Sunday, April 17, 2011

Shopping for Horus

Walking through the Khan al-Khalili Market in Cairo I met a clairvoyant merchant.  He welcomed me into his shop and let me peruse around at his amazing collection of ancient Egyptian graven images.

At one point my eyes alighted on a delightful sculpture of Horus.  He said, "You probably can't afford that one," and pointed me to another one that he thought was in my price range.  I asked, "How do you know what I'm able to afford?"  He said, "Because I watched what you paid attention to when you came in, and they were all items within a very specific price range.  My guess is that you have less than $10 in your pocket right now."  He was right.  He was able to assess my liquidity as easily as a doctor estimating visual acuity using a Snellen chart.  It left me with an interesting concept, you can measure a man by how he limits his vision.

There have been tech projects I've worked on over the last decade where I believed the scope my colleagues were considering was due to their perspective on what they thought was within their grasp.  (Either restrictions of wallet, market scalability or marketing potential)  Often what we think is possible is constrained by our perceptions of our resources.  Within an individual company, your perception of your own resources and your potential is often definite.  It can limit your thinking.

What I like about being in business development is that we don't have to constrain our thinking by immediate "build vs. buy" decisions within the company, which tends to limit your ambition by your existing pool of assets/capital.  Instead we can look for partners in the market who offer us scale of marketing that we ourselves do not have and offer them in trade resources that we have which they lack.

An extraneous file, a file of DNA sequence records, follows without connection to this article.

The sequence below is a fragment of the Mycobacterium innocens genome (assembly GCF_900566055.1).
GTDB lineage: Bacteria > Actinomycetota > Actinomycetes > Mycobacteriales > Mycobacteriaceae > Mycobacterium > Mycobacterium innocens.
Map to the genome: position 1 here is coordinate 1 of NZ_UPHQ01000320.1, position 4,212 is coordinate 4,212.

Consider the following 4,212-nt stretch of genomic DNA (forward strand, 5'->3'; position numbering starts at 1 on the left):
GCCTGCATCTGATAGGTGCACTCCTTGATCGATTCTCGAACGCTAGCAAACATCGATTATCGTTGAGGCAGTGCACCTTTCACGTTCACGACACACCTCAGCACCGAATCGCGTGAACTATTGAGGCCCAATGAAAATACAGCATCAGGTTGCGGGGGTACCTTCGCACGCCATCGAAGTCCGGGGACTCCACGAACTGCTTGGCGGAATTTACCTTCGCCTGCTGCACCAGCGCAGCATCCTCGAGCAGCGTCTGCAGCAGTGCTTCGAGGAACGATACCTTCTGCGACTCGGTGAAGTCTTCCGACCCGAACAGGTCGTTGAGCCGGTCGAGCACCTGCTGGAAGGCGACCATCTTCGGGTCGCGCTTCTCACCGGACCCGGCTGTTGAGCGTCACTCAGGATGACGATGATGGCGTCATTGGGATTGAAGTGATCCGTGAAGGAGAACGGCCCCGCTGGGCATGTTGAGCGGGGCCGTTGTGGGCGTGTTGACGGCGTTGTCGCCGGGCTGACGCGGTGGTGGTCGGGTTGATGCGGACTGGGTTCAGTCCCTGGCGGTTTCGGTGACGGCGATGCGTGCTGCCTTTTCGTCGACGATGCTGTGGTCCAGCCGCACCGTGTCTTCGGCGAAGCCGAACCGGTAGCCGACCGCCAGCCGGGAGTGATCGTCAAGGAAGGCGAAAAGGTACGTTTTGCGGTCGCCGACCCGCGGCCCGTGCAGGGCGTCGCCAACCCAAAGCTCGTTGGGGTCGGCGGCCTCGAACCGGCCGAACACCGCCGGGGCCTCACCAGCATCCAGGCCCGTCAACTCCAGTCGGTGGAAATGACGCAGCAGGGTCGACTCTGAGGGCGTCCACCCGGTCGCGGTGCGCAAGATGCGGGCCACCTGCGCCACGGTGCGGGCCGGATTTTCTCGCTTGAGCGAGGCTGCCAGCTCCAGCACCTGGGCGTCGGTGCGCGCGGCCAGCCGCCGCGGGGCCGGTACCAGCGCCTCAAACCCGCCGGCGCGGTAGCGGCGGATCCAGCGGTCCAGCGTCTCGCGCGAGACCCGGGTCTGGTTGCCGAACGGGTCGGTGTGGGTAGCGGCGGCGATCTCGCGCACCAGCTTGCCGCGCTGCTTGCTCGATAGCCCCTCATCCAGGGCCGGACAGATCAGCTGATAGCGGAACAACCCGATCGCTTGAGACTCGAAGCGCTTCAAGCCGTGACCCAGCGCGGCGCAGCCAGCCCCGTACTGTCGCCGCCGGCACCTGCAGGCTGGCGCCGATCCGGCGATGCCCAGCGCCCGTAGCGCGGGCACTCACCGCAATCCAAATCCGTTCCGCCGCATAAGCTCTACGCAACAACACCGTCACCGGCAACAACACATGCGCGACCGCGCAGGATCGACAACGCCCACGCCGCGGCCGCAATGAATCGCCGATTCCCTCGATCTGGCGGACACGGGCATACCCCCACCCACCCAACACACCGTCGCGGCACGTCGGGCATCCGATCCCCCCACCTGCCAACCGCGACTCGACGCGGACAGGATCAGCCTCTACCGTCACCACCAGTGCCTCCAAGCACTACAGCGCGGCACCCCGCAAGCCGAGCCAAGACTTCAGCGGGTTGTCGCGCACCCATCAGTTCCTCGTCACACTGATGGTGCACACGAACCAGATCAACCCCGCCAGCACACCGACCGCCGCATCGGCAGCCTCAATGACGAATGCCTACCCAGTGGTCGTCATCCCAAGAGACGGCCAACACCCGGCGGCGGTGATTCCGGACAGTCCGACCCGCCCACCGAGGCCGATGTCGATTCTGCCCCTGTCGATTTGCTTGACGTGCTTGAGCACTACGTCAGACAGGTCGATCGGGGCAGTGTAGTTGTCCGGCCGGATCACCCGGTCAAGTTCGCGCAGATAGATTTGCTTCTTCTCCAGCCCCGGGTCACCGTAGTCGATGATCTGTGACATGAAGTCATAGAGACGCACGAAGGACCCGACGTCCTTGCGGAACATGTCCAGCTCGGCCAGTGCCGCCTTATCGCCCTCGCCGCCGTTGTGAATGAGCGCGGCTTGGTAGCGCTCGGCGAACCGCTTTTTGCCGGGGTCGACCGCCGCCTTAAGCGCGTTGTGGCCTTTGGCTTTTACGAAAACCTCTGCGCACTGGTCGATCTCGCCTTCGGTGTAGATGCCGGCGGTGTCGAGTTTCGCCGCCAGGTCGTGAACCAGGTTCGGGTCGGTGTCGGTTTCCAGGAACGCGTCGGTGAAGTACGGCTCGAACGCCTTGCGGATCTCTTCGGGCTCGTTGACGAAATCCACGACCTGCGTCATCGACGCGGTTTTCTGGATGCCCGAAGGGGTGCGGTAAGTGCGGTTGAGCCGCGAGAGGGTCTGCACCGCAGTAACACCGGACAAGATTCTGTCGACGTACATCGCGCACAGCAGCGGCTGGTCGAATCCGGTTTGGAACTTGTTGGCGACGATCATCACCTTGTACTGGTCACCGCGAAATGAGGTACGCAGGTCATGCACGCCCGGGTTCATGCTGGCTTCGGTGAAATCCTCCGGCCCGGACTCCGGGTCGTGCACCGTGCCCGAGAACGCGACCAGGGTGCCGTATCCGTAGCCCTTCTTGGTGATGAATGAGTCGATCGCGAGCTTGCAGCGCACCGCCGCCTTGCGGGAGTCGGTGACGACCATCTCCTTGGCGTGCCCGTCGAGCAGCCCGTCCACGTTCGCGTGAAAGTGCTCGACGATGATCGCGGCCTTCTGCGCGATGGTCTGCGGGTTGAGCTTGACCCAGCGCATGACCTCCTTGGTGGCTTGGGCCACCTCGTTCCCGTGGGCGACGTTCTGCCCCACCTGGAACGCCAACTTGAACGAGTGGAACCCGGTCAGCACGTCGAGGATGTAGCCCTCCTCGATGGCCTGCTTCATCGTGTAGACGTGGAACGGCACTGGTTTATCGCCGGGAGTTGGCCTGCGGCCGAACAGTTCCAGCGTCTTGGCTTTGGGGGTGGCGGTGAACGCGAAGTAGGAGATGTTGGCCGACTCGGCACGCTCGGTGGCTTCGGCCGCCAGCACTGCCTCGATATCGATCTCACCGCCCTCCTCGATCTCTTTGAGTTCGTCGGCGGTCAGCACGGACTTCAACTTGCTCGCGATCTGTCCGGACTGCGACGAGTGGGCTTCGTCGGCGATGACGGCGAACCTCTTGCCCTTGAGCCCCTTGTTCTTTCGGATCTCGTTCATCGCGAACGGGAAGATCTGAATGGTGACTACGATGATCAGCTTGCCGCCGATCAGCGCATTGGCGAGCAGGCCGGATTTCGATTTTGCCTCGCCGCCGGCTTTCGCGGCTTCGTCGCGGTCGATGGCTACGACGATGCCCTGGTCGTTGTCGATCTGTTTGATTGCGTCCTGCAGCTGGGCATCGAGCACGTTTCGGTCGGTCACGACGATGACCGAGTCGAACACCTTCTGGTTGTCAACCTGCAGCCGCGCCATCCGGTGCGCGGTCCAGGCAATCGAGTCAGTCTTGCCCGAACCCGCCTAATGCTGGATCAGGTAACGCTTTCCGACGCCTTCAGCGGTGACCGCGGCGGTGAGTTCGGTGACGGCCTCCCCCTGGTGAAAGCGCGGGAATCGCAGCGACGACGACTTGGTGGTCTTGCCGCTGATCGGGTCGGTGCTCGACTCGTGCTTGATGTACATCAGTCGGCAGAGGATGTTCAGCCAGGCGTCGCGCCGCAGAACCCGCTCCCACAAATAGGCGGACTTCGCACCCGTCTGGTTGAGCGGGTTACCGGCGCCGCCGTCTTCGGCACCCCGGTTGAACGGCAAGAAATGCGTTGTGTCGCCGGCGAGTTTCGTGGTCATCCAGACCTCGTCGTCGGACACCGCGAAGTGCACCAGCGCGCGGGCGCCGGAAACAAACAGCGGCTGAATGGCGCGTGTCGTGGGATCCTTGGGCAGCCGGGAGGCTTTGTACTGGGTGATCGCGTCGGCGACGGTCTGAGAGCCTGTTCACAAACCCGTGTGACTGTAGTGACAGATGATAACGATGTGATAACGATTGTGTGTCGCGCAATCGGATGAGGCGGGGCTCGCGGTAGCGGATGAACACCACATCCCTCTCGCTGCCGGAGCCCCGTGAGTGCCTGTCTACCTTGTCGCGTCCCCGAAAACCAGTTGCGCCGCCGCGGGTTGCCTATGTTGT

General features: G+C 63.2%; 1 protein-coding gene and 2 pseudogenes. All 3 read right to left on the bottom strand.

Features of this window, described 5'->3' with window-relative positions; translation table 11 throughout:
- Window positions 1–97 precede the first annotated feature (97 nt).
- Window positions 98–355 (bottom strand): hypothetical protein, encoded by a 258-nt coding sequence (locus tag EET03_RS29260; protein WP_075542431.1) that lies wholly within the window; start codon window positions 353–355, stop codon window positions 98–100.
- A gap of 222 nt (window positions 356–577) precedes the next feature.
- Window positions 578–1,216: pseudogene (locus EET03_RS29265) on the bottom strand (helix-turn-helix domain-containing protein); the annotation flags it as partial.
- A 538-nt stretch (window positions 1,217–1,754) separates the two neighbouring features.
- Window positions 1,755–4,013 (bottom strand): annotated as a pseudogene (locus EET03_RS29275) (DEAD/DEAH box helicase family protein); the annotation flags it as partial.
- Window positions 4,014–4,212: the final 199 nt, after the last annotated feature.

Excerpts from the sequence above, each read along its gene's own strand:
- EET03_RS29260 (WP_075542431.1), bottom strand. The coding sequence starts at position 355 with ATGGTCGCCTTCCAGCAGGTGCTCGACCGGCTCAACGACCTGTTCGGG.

In my field, entrepreneurs tend to dream scenarios of market saturation with their product.  That's unrealistic, but their drive leads to the invention of disruptive technology advances that can get us part way there.  In actuality you can get further through synergistic partnerships than you can by Pinky & the Brain's "Try to take over the world!" mentality.  As Charles Darwin put it: In the long history of humankind (and animal kind, too) those who learned to collaborate and improvise most effectively have prevailed."

It is collaboration, not competition that wins the day.  While I am fine with haggling, I prefer the collaborative synergistic negotiation.  I prefer to trade in a way that makes my counterpart much better off than I can in a haggle over fixed resources.  Collaboration can't happen in a merchant transaction.  The merchant and I had to compete in our negotiation until we found an appropriate margin for him that was palatable to my skimpy wallet.

In the world of direct commerce there aren't many synergistic trades.  I might have dreamed for an alabaster Horus, but it was clearly beyond anything that was likely to happen.  Merchant transactions are one to one ratios of assets.  His flexibility on price was limited by the margin he needs atop what it took him to acquire the product himself.  Little in this transaction can lead to him being exponentially benefited from the transaction.  He said that he wanted me to have a Horus, so we haggled to about $5, at which point we were both happy.

Fortunately, in the world of technology, we can render services to each other that are far greater than our limited capital resources. That's why it's my sandbox of choice.

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